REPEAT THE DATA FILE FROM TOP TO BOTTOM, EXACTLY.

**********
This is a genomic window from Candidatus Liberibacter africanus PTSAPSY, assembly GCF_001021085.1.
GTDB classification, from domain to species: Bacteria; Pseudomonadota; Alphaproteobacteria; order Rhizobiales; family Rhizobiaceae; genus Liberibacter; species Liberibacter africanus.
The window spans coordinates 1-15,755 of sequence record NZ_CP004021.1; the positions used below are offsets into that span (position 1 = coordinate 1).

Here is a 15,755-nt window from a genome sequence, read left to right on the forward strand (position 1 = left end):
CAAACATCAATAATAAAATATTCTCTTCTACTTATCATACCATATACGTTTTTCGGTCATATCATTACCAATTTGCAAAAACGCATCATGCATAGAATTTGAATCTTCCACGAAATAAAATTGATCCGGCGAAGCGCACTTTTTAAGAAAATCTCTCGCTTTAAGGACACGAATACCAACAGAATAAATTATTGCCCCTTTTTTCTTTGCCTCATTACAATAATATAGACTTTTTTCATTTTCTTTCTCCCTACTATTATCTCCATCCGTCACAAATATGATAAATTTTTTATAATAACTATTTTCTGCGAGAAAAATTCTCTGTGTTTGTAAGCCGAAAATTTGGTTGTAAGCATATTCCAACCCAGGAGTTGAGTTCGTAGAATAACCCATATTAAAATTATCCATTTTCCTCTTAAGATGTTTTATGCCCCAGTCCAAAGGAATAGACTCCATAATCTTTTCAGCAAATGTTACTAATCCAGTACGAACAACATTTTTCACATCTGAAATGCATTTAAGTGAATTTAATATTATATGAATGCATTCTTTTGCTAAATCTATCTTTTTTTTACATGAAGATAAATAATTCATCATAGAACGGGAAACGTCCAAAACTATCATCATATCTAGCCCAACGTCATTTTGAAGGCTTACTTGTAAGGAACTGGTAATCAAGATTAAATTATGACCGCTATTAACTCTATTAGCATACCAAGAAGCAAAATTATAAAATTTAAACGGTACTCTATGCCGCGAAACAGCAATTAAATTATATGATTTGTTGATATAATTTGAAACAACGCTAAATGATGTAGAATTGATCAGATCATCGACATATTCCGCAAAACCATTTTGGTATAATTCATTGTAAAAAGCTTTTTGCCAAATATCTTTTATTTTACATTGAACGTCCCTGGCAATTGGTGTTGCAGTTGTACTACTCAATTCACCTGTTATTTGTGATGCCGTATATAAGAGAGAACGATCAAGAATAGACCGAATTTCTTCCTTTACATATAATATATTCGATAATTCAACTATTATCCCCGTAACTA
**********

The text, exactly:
This is a genomic window from Candidatus Liberibacter africanus PTSAPSY, assembly GCF_001021085.1.
GTDB classification, from domain to species: Bacteria; Pseudomonadota; Alphaproteobacteria; order Rhizobiales; family Rhizobiaceae; genus Liberibacter; species Liberibacter africanus.
The window spans coordinates 1-15,755 of sequence record NZ_CP004021.1; the positions used below are offsets into that span (position 1 = coordinate 1).

Here is a 15,755-nt window from a genome sequence, read left to right on the forward strand (position 1 = left end):
CAAACATCAATAATAAAATATTCTCTTCTACTTATCATACCATATACGTTTTTCGGTCATATCATTACCAATTTGCAAAAACGCATCATGCATAGAATTTGAATCTTCCACGAAATAAAATTGATCCGGCGAAGCGCACTTTTTAAGAAAATCTCTCGCTTTAAGGACACGAATACCAACAGAATAAATTATTGCCCCTTTTTTCTTTGCCTCATTACAATAATATAGACTTTTTTCATTTTCTTTCTCCCTACTATTATCTCCATCCGTCACAAATATGATAAATTTTTTATAATAACTATTTTCTGCGAGAAAAATTCTCTGTGTTTGTAAGCCGAAAATTTGGTTGTAAGCATATTCCAACCCAGGAGTTGAGTTCGTAGAATAACCCATATTAAAATTATCCATTTTCCTCTTAAGATGTTTTATGCCCCAGTCCAAAGGAATAGACTCCATAATCTTTTCAGCAAATGTTACTAATCCAGTACGAACAACATTTTTCACATCTGAAATGCATTTAAGTGAATTTAATATTATATGAATGCATTCTTTTGCTAAATCTATCTTTTTTTTACATGAAGATAAATAATTCATCATAGAACGGGAAACGTCCAAAACTATCATCATATCTAGCCCAACGTCATTTTGAAGGCTTACTTGTAAGGAACTGGTAATCAAGATTAAATTATGACCGCTATTAACTCTATTAGCATACCAAGAAGCAAAATTATAAAATTTAAACGGTACTCTATGCCGCGAAACAGCAATTAAATTATATGATTTGTTGATATAATTTGAAACAACGCTAAATGATGTAGAATTGATCAGATCATCGACATATTCCGCAAAACCATTTTGGTATAATTCATTGTAAAAAGCTTTTTGCCAAATATCTTTTATTTTACATTGAACGTCCCTGGCAATTGGTGTTGCAGTTGTACTACTCAATTCACCTGTTATTTGTGATGCCGTATATAAGAGAGAACGATCAAGAATAGACCGAATTTCTTCCTTTACATATAATATATTCGATAATTCAACTATTATCCCCGTAACTA